Tuesday, January 17, 2023

Crayons That Stay Put.

 10/ Crayons That Stay Put. American Crayon introduced the Kindograph and Kantroll brands especially for children and the patience of parents and teachers. The crayons were thick enough for little hands to grasp with large easy to read labels but the critical element was they wouldn't roll away--instead of being round, they had a flat end to keep them in place. This and other stories in my book Color Capital of the World: https://blogs.uakron.edu/uapress/product/color-capital-of-the-world

Tuesday, December 27, 2022


Seems there's no shortage of booklists at the end of every year. I like to wait till the end of December as I get some of my best reading done in the last days of the last month of the year. I use Goodreads to track my reads for the year--here's my list for 2022.         

I continue to read mostly in the category of memoir followed closely by travel. I suppose the memoir reads were influenced by the fact I published a memoir of my own this year, The Color Capital of the World: Growing Up with the Legacy of a Crayon Company and looked at how others had told their stories.

I enjoy memoir for all the times and places it can take the reader. I'm slowly working my way through the five volume memoir of Osbert Sitwell, which allows me a glimpse into an English artistocratic family of eccentrics in the Edwardian period--a life I'd never have a clue about in my here and now. 

Other memoirs I've sampled: Rock and Roll legends, television celebrities, surfers, and bohemians but those are for another time. 

This year I've clustered around what I call "hardscrabble hometown memoir".  Most of them are set in the Midwest with one exception. I've also snuck in a couple others that I read in earlier years to round out my list.

Heartland: A Memoir of Working Hard and Being Broke in the Richest Country on Earth, Sarah Smarsh (2018). I was drawn to Heartland based on its title since heartland, Midwest and even Rust Belt can sometimes be overlapping in the scope of their regional definitions. Smarsh writes about growing up poor in Kansas and being trapped in poverty. I think the story is one that could have taken place in any part of the country but the author provides a strong description of living and working mostly in the agriculture world of rural Kansas. The women in her life make a series of bad choices with mostly terrible men but the author finds her way out of poverty through academics For me, I found myself disappointed as a reader when the author breaks off sometime around high school and then suddenly she is a college professor and we don’t learn anything about how she actually moved out of her cycle of poverty and achieved success in the academic world. The other distraction I found was her conceit of writing advice to a never-born child. For anyone who’s ever been a parent, it’s not some thing you can ever truly pretend or imagine until it actually happens to you and the act of pretending was annoying.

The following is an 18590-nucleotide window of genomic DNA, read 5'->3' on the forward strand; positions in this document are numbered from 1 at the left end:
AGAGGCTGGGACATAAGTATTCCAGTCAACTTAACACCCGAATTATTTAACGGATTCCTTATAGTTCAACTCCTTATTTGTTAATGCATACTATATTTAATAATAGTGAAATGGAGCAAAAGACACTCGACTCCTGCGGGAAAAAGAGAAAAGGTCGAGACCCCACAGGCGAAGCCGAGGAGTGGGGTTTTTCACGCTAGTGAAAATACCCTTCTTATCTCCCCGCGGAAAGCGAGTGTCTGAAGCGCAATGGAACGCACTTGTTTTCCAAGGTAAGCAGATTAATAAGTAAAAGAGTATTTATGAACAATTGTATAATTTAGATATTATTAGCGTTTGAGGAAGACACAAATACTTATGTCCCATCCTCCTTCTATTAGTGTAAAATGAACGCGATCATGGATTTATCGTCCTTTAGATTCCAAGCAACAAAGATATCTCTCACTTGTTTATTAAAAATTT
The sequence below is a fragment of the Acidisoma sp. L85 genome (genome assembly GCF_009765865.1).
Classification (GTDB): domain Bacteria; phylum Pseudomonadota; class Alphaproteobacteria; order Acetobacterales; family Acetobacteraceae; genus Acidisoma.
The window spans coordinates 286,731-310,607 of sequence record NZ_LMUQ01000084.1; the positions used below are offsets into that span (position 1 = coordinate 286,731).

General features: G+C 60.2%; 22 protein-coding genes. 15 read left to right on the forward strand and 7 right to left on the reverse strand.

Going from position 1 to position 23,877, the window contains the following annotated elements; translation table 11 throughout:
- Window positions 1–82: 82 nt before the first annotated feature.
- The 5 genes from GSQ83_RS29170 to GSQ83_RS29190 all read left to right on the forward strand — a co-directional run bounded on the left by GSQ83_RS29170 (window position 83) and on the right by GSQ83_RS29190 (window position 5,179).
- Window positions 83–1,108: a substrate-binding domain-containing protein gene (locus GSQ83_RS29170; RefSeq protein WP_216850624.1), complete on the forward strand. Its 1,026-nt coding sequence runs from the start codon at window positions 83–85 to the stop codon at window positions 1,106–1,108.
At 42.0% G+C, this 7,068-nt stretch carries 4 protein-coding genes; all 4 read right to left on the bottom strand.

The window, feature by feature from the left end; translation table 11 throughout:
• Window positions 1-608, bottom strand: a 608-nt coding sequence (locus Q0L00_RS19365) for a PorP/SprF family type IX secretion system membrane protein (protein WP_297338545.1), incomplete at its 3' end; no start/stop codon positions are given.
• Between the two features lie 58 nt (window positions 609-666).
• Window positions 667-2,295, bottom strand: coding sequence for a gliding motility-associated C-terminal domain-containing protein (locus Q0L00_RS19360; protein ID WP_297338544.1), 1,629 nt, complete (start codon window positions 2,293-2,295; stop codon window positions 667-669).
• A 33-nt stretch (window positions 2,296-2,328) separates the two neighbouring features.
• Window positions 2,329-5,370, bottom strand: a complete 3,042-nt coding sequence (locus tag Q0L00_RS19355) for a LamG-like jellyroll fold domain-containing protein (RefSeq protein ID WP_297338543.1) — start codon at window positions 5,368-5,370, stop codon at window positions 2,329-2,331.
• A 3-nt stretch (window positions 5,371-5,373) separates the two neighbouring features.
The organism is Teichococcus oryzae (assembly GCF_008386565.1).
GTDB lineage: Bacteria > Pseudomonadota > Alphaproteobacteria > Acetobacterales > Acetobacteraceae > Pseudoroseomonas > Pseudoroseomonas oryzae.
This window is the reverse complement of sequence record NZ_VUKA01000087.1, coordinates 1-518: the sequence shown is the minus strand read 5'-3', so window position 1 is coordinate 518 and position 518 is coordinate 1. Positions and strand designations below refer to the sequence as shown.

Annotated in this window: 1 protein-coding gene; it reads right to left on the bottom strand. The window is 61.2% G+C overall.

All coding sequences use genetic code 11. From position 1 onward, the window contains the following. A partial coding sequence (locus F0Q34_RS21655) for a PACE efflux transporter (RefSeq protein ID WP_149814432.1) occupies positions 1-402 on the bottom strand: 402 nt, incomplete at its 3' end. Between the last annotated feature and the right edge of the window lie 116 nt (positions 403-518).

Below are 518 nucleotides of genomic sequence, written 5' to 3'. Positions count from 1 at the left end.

I don’t know if Heartland opened the way for other stories from female voices in the Midwest but the next three books are from young women who struggled to overcome significant challenges. 
Rust, Eliese Colette Goldbach (2020). A highly transparent personal memoir of a young woman from Cleveland in the early 2000s and her Catholic upbringing who fights mental health and sexual assault to work in one of city's largest steel mills. Extraordinary for its candor and the challenges that Goldbach overcame. Like many of the hometown themes, the writer leaves her hometown to set off for college, not sure whether she'll return. Her sexual assault at her Jesuit run university returns her to Cleveland where she faces an uncertain future. One of the book's defining moments is the author's trip to Washington, DC to meet a friend and her two attorney friends in bar. They smirk at the idea that Cleveland produces anything. After she lands the job in mill, she imagines what she'd have to say to them now.  Like Heartland, Goldbach finds her way out and up through success in the academic world. More than a Rustbelt story--it's a story of personal redemption.